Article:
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Bone Formation Versus Bone Resorption in Ankylosing Spondylitis

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Molecular Mechanisms of Spondyloarthropathies

Part of the book series: Advances in Experimental Medicine and Biology ((volume 649))

Abstract

Ankylosing spondylitis (AS) and other forms of seronegative spondylarthritis (SpA) are characterized by two major processes in joints—the first is chronic inflammation and the second is progressive ankylosis. Both features go hand-in-hand and determine the clinical picture of disease, which is joint pain, progressive stiffness and, in case of peripheral joint involvement also joint swelling. The interplay between inflammation and ankylosis is best illustrated in AS, where chronic inflammation of the spine leads to progressive stiffness, reduced spinal mobility and kyphosis. AS may thus be considered as a synthesis of inflammatory disease and bone disease.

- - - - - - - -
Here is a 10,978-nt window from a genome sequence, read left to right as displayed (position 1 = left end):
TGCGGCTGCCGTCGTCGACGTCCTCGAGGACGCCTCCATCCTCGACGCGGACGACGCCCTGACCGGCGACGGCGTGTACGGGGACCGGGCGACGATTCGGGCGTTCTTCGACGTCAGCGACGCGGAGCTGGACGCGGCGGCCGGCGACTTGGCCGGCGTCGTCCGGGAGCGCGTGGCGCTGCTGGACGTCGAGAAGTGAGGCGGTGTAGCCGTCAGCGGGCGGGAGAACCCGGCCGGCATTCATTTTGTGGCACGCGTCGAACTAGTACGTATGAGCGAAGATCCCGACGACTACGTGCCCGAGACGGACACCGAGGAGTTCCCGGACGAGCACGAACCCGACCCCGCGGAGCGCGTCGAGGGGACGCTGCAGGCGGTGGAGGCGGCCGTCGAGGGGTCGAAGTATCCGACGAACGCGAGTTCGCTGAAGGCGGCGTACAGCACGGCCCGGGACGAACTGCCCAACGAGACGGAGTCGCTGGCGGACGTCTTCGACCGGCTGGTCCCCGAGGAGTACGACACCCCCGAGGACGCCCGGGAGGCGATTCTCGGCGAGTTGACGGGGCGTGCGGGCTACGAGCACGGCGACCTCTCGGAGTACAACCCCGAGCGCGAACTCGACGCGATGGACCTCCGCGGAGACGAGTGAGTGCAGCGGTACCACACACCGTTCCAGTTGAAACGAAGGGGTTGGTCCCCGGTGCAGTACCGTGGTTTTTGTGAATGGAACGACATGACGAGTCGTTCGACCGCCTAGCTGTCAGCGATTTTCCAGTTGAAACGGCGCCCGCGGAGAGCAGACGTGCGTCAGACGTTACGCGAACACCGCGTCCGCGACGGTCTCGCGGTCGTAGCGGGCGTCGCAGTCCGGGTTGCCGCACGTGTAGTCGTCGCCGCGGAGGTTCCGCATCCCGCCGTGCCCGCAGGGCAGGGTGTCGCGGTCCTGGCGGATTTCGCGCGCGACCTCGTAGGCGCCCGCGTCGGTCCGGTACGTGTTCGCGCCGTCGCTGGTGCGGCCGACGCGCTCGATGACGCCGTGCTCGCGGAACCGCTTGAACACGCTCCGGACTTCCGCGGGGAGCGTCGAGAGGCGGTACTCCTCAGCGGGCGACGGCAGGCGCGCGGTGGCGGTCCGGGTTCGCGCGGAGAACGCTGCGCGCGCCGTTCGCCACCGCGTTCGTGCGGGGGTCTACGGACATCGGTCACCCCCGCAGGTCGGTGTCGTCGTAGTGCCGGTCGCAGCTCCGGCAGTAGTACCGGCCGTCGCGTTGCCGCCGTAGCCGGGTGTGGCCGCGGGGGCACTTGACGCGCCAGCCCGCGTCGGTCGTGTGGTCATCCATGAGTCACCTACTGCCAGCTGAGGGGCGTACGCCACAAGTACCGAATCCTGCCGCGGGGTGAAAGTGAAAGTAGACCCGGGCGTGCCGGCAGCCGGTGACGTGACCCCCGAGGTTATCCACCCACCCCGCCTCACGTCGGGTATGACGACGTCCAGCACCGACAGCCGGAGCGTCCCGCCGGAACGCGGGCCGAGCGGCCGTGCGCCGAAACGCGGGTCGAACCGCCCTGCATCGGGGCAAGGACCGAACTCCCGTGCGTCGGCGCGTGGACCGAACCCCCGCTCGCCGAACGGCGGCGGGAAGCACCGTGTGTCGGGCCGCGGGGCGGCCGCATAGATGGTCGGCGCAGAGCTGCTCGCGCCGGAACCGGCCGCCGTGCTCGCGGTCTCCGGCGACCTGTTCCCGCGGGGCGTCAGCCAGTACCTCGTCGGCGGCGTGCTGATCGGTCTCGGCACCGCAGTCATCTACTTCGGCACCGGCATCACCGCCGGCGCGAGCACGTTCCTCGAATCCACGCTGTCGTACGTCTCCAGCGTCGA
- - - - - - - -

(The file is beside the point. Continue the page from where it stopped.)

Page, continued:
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© 2009 Landes Bioscience and Springer Science+Business Media

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Schett, G. (2009). Bone Formation Versus Bone Resorption in Ankylosing Spondylitis. In: López-Larrea, C., Díaz-Peña, R. (eds) Molecular Mechanisms of Spondyloarthropathies. Advances in Experimental Medicine and Biology, vol 649. Springer, New York, NY. https://doi.org/10.1007/978-1-4419-0298-6_8

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